7 Tips for Writing a Successful Cover Letter for Remote Jobs

Tips for Writing a Successful Cover Letter for Remote Jobs

If you’re looking for a new remote job or have been considering leaving your current position to work remotely, you need to be prepared to show how you’ll succeed in the new job role. 

If the job requires a cover letter to be submitted as part of the application, learn the techniques to ace it. Before you write your cover letter, ensure that you meet the company’s requirements for the position. 

This article discusses a few tips for writing a cover letter that will help you land the perfect remote job: 

1. Review the job description carefully 

Pay attention to the key requirements of the position so that you can incorporate this information into your cover letter. For instance, if the remote job wants the candidates to be based in a certain geographic area, then include how you meet the requirement or are willing to relocate to that area. 

The aim is for the cover letter to show that you meet most, if not all, of the job requirements. Hiring managers shortlist the ones that most closely match the job description. This is the case when a human is reading your cover letter. 

The key is to address the key points in the job posting. If your skills and experience match their requirements, be sure to include this information in your cover letter. 

However, nowadays, due to applicant tracking systems (more on this in Point #6 below), applications are automatically sorted and shortlisted. As a result, viewing the job description and sending the application accordingly becomes even more essential. 

2. Personalize your cover letter for each company you apply to

Tailor the letter to align with the needs of that specific employer. Show them that you’ve researched and are excited about the position. 

Sending the same cover letter to different companies means you’ll be able to fill out the job application faster. However, it will not help you to stand out. 

A common mistake to avoid: 

Writing without researching the company that you’re applying for. This simply shows that you’re not very interested in the job role. The effort you put into your application reflects in the cover letter. 

3. Show your enthusiasm about remote work

Show your employers that you’re comfortable with remote working. This doesn’t mean that you start advocating for remote work in the cover letter. Just showing that you have the ability to work individually without constant supervision will suffice. 

Read about the best software that helps employees with remote working.

It’s difficult to demonstrate that you have exceptional communication skills in the cover letter – that can be conveyed only during interviews. However, showing a project in which you worked remotely or had to exercise your communication skills will demonstrate that you have some experience with remote work.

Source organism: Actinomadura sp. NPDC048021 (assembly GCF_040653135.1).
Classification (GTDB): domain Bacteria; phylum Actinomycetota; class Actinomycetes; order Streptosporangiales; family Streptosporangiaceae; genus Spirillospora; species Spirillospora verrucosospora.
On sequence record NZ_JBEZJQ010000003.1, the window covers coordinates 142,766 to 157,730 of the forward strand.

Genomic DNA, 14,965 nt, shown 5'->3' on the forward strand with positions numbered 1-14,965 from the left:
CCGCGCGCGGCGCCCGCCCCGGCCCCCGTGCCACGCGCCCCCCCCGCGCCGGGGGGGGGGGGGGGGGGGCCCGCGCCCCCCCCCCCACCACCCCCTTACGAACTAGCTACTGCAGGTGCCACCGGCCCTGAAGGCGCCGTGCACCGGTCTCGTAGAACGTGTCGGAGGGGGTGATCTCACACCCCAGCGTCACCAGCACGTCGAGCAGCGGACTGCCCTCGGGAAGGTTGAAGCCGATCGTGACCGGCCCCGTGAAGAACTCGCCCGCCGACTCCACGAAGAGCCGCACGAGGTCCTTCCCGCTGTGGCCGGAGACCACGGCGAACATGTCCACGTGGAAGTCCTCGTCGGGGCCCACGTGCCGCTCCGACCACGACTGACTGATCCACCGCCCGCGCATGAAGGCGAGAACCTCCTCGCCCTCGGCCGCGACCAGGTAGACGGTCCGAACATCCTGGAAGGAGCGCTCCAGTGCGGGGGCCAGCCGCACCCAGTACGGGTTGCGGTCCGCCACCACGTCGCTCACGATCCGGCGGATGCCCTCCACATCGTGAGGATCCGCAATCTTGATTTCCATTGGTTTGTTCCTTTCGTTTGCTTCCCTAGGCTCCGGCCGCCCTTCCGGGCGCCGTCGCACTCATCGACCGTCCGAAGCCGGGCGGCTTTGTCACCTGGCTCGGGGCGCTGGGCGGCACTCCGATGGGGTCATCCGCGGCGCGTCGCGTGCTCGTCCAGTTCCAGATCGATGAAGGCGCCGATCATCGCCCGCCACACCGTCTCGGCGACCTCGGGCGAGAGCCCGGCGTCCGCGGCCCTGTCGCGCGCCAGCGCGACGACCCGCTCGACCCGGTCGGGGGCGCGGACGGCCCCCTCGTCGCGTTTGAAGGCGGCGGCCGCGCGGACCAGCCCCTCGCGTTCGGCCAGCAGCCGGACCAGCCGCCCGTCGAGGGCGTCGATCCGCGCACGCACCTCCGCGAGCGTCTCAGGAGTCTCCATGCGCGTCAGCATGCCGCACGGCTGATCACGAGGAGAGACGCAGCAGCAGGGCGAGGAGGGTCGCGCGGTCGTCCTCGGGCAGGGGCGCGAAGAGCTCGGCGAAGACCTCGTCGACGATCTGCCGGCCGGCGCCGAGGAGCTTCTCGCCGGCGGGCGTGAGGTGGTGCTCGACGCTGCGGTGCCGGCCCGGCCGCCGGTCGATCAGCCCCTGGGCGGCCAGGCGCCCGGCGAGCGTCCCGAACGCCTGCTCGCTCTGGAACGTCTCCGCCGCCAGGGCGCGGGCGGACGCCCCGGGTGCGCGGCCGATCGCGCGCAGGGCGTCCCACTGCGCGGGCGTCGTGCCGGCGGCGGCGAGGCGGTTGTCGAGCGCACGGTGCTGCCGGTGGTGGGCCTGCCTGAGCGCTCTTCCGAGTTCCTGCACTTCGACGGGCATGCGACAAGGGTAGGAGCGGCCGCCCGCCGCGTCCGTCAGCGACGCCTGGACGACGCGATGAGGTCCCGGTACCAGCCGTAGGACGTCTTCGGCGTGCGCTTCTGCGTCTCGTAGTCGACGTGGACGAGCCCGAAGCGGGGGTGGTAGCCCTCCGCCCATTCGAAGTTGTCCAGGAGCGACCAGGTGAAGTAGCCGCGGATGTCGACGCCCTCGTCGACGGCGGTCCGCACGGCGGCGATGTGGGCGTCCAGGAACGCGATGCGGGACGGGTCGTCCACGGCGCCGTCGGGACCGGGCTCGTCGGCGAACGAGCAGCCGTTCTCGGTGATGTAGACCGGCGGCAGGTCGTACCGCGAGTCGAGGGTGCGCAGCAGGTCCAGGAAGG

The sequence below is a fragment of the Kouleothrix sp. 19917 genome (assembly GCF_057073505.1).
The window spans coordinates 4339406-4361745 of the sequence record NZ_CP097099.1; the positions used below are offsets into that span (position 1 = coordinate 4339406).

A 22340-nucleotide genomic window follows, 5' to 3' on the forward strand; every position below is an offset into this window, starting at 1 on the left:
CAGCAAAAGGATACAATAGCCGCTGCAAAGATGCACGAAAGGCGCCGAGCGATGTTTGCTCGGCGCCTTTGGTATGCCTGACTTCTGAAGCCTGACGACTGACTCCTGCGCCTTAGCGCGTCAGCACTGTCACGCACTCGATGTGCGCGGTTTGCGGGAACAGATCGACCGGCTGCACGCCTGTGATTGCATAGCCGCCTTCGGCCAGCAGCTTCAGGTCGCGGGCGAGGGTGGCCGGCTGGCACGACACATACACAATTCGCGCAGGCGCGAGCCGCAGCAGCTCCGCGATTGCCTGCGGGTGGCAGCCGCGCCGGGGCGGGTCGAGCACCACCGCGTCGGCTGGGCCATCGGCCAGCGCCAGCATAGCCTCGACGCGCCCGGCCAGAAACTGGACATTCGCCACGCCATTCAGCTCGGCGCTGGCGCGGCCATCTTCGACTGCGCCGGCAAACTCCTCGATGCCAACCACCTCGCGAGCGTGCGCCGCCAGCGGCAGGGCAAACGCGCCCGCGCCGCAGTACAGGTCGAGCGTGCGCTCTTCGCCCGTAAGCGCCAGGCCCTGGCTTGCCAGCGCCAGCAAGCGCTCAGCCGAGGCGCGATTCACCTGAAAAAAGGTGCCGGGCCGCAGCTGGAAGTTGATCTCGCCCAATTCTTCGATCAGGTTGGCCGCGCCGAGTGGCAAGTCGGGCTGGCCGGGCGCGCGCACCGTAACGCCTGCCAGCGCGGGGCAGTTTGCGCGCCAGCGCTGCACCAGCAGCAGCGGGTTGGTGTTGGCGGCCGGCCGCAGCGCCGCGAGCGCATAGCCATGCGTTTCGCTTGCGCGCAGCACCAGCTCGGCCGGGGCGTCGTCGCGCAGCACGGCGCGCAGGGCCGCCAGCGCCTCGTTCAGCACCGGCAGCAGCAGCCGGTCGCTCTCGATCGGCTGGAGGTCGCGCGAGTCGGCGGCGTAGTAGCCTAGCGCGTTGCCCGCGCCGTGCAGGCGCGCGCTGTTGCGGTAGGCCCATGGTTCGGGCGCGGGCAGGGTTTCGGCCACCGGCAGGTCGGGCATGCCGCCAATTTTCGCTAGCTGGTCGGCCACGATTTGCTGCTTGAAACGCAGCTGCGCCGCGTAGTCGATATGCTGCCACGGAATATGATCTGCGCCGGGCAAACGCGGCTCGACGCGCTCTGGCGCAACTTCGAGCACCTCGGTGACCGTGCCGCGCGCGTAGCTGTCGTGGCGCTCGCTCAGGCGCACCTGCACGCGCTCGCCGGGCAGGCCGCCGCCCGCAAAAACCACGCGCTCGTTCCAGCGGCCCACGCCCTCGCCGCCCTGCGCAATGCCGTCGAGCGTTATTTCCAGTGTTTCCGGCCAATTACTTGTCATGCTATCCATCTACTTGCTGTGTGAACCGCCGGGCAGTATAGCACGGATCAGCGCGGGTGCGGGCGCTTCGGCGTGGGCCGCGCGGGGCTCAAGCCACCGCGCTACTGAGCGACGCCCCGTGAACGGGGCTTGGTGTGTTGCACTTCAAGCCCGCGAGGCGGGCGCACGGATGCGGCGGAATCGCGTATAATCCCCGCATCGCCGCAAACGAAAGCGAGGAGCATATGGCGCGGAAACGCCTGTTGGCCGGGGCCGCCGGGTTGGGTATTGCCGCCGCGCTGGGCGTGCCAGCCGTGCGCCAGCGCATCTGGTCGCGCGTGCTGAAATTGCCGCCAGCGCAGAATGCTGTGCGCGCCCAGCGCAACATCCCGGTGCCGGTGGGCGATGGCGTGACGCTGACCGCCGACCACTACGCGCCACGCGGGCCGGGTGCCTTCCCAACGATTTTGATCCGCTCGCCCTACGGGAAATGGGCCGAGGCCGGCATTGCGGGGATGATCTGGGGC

4. Know the type of cover letter you have to write

The template of a procurement manager’s cover letter will be different from the cover letter of a customer success manager. If you’re applying for a customer support role at a tech company, you will talk about your past experience resolving customer issues and your communication skills. 

Similarly, if you’re applying for a procurement manager position, you will mention your previous experience in the sourcing industry and how you’ve developed networking and organizational skills. 

5. Proofread your cover letter before submitting it 

One of the biggest turn-offs for a recruiting manager is someone whose writing and grammar are poor. 

Making grammatical mistakes in the cover letter means one of two things: 

  1. The candidate’s English (or any other language) is poor. 
  2. The candidate’s language skills are fair, but their attention to detail is poor.

If your case is #1, you can always improve your language skills. However, #2 means that you have not proofread and shows how motivated you are for the job role.  

Look for typos and mistakes that might hurt your chances of getting hired. Double-check your contact information to make it easy for the employer to find you. 

6. Keep applicant tracking systems in mind 

Most big companies make use of an applicant tracking system (ATS). The way these systems work is by shortlisting candidates using specific key phrases that are relevant to the job role. 

So, for instance, if the job is related to “project management”, the ATS will search for the following keywords: 

  • Agile methodologies
  • Budget management
  • Team management
  • Communication skills 

If the application finds keywords that match the job posting in the resume or cover letter, it will consider the application a “fit” for the role. 

If you don’t have the skills required for the job, don’t try to game the applicant tracking systems by stuffing keywords related to the job.